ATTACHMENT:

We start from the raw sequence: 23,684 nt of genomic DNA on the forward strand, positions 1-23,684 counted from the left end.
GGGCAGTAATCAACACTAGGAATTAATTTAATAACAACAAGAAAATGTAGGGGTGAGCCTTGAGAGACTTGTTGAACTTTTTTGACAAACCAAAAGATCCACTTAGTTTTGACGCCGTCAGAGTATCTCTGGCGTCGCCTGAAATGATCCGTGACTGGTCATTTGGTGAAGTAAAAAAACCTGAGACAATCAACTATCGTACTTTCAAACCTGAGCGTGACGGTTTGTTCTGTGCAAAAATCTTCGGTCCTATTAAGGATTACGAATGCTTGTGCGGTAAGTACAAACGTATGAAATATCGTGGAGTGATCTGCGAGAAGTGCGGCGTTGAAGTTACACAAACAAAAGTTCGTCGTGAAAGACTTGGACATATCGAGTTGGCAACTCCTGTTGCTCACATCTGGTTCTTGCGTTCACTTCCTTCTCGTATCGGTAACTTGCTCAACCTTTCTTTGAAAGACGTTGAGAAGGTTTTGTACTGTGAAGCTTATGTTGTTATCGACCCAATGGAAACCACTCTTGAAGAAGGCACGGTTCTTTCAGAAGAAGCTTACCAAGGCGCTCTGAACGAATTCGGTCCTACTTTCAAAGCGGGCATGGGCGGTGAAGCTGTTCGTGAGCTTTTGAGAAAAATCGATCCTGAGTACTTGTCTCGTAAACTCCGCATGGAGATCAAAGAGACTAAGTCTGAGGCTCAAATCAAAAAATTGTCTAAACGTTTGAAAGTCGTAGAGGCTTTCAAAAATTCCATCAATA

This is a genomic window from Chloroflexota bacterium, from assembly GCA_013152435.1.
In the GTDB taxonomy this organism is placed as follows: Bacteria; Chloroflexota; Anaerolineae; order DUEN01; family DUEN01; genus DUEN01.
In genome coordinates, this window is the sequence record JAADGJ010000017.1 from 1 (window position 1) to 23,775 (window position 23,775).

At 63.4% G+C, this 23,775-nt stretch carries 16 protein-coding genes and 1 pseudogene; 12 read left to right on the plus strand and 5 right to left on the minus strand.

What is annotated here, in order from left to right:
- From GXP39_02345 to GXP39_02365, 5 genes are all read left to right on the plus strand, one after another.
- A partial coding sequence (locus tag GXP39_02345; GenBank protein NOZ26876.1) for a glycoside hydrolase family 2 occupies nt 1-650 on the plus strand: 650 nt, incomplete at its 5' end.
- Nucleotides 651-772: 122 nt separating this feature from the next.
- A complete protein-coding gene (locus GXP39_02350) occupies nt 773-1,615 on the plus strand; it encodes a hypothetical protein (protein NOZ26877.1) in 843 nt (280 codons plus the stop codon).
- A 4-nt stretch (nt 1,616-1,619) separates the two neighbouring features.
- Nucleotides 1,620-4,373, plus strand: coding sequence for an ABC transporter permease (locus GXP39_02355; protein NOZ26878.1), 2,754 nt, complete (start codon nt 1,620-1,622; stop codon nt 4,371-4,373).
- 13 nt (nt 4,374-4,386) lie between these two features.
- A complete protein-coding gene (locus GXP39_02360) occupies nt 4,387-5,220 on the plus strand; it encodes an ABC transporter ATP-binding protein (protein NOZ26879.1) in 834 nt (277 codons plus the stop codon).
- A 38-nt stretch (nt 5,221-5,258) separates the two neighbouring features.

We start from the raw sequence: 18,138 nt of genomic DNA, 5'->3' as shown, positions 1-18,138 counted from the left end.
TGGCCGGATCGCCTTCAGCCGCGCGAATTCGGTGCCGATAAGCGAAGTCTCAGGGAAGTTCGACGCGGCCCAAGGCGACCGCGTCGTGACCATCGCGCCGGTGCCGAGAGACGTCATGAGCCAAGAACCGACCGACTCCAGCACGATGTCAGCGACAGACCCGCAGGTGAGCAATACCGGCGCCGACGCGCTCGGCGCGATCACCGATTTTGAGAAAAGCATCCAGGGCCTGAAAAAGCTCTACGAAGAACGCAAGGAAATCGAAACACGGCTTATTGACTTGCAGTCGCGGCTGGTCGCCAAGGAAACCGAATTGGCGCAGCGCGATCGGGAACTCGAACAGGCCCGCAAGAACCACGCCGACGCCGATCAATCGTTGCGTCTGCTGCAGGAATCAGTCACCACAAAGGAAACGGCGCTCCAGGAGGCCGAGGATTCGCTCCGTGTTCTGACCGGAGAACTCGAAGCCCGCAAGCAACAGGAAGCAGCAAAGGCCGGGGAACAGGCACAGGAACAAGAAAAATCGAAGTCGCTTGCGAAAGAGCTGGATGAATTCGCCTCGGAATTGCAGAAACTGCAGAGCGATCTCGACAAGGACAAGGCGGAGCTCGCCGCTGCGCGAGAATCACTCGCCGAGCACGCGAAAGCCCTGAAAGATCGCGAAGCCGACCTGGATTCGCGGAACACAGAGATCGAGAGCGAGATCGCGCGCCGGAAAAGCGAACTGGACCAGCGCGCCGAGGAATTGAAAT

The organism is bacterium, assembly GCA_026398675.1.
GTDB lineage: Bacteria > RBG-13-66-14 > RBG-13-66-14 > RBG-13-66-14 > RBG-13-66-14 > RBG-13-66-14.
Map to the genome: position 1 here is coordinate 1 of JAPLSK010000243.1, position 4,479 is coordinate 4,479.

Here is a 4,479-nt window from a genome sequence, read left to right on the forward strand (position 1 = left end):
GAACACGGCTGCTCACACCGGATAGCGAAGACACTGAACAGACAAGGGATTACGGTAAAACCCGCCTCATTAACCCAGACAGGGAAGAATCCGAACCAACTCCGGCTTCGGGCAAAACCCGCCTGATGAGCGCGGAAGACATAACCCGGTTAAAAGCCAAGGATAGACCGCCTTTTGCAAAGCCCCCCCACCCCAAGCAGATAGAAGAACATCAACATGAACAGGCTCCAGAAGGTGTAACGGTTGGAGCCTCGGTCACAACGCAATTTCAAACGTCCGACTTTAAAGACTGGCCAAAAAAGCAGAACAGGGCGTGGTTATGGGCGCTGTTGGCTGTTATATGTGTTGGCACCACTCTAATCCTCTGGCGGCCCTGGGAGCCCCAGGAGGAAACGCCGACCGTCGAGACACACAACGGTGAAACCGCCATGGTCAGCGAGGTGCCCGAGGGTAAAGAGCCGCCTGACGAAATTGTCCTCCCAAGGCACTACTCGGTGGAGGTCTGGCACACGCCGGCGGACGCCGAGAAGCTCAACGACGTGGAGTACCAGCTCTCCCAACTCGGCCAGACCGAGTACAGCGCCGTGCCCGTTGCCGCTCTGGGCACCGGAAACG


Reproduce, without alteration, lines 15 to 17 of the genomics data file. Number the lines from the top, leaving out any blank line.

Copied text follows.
- A complete protein-coding gene (locus GXP39_02360) occupies nt 4,387-5,220 on the plus strand; it encodes an ABC transporter ATP-binding protein (protein NOZ26879.1) in 834 nt (277 codons plus the stop codon).
- A 38-nt stretch (nt 5,221-5,258) separates the two neighbouring features.

We start from the raw sequence: 18,138 nt of genomic DNA, 5'->3' as shown, positions 1-18,138 counted from the left end.